“Tobacco, in 1953, performed a conspiracy to conceal the harms of smoking and its addictive nature — purposely — with the intent of selling a product they knew was killing its customers,” Alvarez claimed. “If you used as directed, 50 percent of its customers were going to die. And since 1964, there have been 20 million Americans who have been killed from a smoking-related disease. And to me it’s the biggest public-health crisis in U.S. history. No industry has killed more people purposely than tobacco.”
Like his work as a police officer, Alvarez said he specializes in tobacco litigation because, fundamentally, he believes it’s important. And he has tried to imbue the commitment he brings to the courtrooms — and all of his endeavors — into each and every attorney who joins the Alvarez Law Firm.
“I make sure that they understand the importance of having a relationship with your client and never forgetting who you work for,” he said. “Lawyers sometimes forget who they work for. … You are trying to improve the quality of their life, trying to get them justice, and trying to get them closure for something bad that happened to them.”
That notion of delivering the highest level of service helps the team and clients maintain focus through extended, complex legal battles.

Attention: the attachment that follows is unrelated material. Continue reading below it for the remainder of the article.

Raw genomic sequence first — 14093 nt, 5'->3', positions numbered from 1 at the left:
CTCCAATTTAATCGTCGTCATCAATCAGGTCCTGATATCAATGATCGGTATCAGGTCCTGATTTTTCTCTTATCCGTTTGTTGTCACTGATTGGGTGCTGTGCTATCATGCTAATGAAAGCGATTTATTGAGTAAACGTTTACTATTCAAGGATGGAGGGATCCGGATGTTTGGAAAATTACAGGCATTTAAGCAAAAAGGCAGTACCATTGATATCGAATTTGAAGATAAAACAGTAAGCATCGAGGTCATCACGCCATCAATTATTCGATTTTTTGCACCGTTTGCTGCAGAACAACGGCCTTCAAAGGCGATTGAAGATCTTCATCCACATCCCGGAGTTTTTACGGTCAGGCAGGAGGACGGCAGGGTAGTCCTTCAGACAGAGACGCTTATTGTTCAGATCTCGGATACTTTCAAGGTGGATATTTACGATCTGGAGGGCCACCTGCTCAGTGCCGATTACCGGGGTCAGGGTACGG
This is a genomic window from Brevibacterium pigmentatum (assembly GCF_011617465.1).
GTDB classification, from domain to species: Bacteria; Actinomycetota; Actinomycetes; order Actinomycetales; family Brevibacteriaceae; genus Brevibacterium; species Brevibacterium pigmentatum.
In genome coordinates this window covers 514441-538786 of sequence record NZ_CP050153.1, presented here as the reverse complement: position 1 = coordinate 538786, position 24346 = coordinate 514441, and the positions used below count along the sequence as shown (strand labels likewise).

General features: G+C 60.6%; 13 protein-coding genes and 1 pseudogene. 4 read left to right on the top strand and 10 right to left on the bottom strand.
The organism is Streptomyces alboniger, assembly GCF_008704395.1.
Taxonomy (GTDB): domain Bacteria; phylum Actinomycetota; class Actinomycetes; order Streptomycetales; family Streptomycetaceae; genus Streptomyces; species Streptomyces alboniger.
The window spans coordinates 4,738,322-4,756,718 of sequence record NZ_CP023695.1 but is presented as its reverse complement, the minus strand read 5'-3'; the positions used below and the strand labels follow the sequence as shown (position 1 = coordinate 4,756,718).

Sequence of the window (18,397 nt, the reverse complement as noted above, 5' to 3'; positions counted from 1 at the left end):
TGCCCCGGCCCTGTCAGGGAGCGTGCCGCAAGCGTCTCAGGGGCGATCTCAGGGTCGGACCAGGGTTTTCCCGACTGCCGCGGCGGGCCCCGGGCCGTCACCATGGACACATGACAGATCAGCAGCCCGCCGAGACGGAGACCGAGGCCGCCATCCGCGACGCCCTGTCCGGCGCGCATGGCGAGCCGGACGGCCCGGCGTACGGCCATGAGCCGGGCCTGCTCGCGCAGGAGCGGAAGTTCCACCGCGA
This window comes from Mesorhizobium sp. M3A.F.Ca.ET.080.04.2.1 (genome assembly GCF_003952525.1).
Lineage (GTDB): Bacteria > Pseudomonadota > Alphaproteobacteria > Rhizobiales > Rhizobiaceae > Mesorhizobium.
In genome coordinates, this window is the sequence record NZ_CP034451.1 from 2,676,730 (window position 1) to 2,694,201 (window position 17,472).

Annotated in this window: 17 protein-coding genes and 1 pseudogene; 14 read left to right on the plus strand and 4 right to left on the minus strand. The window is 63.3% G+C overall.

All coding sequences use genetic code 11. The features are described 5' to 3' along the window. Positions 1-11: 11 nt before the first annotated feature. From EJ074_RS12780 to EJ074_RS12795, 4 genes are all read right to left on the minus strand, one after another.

“Sometimes you don’t win, but you give them closure, and they went through the process,” Alvarez said. “And sometimes the process is just as important as the result.”
When Alvarez was a small child, he and his parents immigrated to the United States from Havana, Cuba. At the age of 19, he enrolled in the police academy. He then rose through the ranks to become a detective in the Miami-Dade Police Department, where he would become well-known for investigating corrupt officers in the “Miami River Cops” case.
After a decade spent chasing criminals with the police force, Alvarez enrolled at St. Thomas University in Miami Gardens, where he graduated cum laude with an undergraduate degree in criminal justice.
Later, he pursued a juris doctorate. Now, more than 25 years since graduating from the University of Miami Law School, Alvarez’s specialized tobacco litigation practice is pursing corporations that allegedly knowingly harm their customers.
Alvarez’s career trajectory might seem odd at an initial glance — from helping to prosecute criminals to working as a trial lawyer, before finding a lucrative niche taking on Big Tobacco — but several constants undergird his disparate roles. Curious and disciplined, Alvarez is above all else devoted to pursuing justice.
“When you’re young you play cops and robbers. I always wanted to play the cops,” he said. “It’s funny — none of my family were law enforcement, none of my family were lawyers. But my dad — he’s a very honorable and ethical guy. I never saw him lie or cheat. … I grew up in a household where your integrity meant something and your word meant something else. It was instilled in me that you should always do the right thing, and so I always thought that was important.”
Born: 1959, Havana, Cuba
Education: University of Miami, J.D., 1992; St. Thomas University, B.S., cum laude, 1989
Experience: Partner, The Alvarez Law Firm, Coral Gables, 2002 to present; Partner, Hillencamp & Alvarez, Miami, 1995-2002; Associate, Leesfield & Blackburn, Miami, 1992-1995; Detective, Miami-Dade Police Department, 1980-1992